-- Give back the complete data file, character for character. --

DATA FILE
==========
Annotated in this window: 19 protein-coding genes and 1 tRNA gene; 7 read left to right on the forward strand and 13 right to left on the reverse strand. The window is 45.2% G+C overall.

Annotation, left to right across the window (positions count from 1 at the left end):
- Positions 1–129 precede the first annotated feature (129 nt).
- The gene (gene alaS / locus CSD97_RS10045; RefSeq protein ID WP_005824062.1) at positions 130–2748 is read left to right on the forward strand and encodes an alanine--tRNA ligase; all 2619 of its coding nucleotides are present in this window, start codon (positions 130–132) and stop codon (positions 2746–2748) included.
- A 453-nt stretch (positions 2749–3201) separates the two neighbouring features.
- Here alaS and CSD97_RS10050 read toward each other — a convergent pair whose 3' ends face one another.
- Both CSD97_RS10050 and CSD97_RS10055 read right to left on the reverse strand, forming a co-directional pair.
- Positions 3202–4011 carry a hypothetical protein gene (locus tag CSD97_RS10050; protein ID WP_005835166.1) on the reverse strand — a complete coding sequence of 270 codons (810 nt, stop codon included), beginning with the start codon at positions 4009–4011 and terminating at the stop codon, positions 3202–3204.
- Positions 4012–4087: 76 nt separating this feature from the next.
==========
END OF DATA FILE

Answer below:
Annotated in this window: 19 protein-coding genes and 1 tRNA gene; 7 read left to right on the forward strand and 13 right to left on the reverse strand. The window is 45.2% G+C overall.

Annotation, left to right across the window (positions count from 1 at the left end):
- Positions 1–129 precede the first annotated feature (129 nt).
- The gene (gene alaS / locus CSD97_RS10045; RefSeq protein ID WP_005824062.1) at positions 130–2748 is read left to right on the forward strand and encodes an alanine--tRNA ligase; all 2619 of its coding nucleotides are present in this window, start codon (positions 130–132) and stop codon (positions 2746–2748) included.
- A 453-nt stretch (positions 2749–3201) separates the two neighbouring features.
- Here alaS and CSD97_RS10050 read toward each other — a convergent pair whose 3' ends face one another.
- Both CSD97_RS10050 and CSD97_RS10055 read right to left on the reverse strand, forming a co-directional pair.
- Positions 3202–4011 carry a hypothetical protein gene (locus tag CSD97_RS10050; protein ID WP_005835166.1) on the reverse strand — a complete coding sequence of 270 codons (810 nt, stop codon included), beginning with the start codon at positions 4009–4011 and terminating at the stop codon, positions 3202–3204.
- Positions 4012–4087: 76 nt separating this feature from the next.